Imagine that something you thought you had to get done by next week actually needs to be done by tomorrow. How surprised are you?
Imagine that you had a doctors appointment yesterday that you forgot about. How surprised are you?
Imagine that the device you’re using to read this suddenly shuts off. How surprised are you?
A common failure mode when using surprise-o-meter is to do an explicit query instead of an inner sim query. For example, for the alarm prompt, you might think something like “Well, I know that my dorm has a fire alarm system that goes off when there’s smoke. I know it’s the weekend so people might be cooking. I know it went off twice last week, so I guess I would be a little surprised but not that surprised.” While you’re thinking these thoughts, your inner sim is standing in the corner of your mind, neglected.
One way around this is to pay attention to what your body is doing when you imagine events. When I imagine a fire alarm going off, I notice that my face scrunches slightly. From my experience, that means I’m pretty surprised at something. In general, the art of noticing surprise is very difficult.
Another way around this is to check how long you think it would take you to respond to the event. If my computer suddenly shut off while I was writing this, I would continue to sit in my chair for a few seconds and be confused. However, when events line up with my inner sim’s expectations, I generally am not confused and am able to act quickly. Noticing confusion and noticing surprise are similar, but they have different effects on your body, so you might be able to notice one more reliably than the other.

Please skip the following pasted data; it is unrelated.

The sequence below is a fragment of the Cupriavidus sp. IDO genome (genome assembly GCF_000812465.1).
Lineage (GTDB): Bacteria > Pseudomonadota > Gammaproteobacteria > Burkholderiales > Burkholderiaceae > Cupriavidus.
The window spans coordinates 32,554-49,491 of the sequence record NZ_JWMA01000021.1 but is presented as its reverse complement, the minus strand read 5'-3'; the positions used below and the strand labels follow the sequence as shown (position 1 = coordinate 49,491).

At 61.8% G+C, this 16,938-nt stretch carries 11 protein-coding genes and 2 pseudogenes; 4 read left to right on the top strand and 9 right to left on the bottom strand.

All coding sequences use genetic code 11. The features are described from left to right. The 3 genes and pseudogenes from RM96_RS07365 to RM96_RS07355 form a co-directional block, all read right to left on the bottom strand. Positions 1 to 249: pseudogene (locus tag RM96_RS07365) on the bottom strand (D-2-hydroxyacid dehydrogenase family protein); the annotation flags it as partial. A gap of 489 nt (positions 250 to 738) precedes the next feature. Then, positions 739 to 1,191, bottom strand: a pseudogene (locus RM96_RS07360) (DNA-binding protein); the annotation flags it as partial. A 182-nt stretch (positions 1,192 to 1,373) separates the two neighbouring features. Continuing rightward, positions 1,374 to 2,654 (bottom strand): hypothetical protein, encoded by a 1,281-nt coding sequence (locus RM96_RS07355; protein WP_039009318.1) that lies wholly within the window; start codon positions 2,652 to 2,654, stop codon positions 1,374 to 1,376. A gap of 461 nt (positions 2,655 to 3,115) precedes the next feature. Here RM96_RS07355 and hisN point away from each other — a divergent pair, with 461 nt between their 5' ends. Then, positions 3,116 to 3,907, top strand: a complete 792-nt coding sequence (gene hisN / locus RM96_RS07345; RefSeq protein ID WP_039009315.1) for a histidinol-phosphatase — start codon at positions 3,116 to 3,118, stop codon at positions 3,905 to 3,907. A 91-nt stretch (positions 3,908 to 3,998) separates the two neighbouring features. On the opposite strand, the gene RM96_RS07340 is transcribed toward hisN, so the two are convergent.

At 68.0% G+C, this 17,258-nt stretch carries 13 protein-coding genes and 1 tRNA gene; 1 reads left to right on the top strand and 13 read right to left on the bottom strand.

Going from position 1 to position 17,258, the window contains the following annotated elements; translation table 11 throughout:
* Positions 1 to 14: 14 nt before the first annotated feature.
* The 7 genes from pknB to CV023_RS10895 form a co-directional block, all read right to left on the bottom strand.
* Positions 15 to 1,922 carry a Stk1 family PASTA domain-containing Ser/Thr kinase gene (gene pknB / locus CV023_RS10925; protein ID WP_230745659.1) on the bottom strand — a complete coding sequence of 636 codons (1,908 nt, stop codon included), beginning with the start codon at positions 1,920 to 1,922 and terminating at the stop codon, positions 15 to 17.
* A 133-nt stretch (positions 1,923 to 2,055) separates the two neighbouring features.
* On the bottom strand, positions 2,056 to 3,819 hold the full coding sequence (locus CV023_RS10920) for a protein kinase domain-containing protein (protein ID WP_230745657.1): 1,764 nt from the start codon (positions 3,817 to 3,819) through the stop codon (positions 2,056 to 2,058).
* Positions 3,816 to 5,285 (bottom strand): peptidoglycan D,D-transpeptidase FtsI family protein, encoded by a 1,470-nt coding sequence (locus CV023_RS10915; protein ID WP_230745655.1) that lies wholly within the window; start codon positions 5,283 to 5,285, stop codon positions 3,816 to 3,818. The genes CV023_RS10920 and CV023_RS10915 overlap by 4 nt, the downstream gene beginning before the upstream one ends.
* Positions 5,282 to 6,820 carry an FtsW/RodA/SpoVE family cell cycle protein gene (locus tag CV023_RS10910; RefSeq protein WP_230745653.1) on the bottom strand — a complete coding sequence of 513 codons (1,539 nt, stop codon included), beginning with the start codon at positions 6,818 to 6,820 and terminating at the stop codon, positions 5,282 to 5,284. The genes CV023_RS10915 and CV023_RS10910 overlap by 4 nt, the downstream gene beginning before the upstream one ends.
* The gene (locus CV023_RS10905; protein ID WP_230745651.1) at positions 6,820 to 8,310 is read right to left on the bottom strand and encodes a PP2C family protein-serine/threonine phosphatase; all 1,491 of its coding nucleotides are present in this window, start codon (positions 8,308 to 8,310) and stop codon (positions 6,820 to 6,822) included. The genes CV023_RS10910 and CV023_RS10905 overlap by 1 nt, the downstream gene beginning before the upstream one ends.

Disclaimer: I don’t remember the details of this story, so I’m just making some up. The core of the story is based in truth.
An engineer has a job manufacturing prototype devices for a lab. Before each prototype can be moved into mass production, it must undergo a series of extensive testing that takes about a month. Since these tests cost a lot of time and money, it is advantageous for the engineer to only submit working prototypes.
The engineer manufactures a prototype, thinks that the design is rock solid, and sends it to the testing facility. One month passes and the engineer sees a lab technician walking towards his desk. The engineer thinks “oh no! The disk snapped.” When the technician arrives at the engineers desk, they say “I’m sorry—the disk snapped during testing” and the engineer says “I know, I know.”
Knowing what you know about this story, how could the engineer devise a strategy to produce better prototypes in the future?
One possible strategy is to get the lab technician to walk towards the engineers desk before submitting the prototype. This strategy is inconvenient for the technician, but it might be worth it. Another strategy is for the engineer to just imagine that the lab technician is walking towards their desk. This is the essence of prehindsight.
In general, the way to apply prehindsight is to imagine that something went wrong and to ask your inner sim why it went wrong. Your inner sim contains pretty detailed models of how most things in the world work (especially yourself), so most of the time it will be able to give you a good answer as to the most likely failure case.
Here are some prompts that hopefully help you figure out how to use prehindsight:
You’re late for work. What happened?
You forget to do <important task>. What happened?
You sleep poorly. What happened?
Your close friend is mad at you. What happened?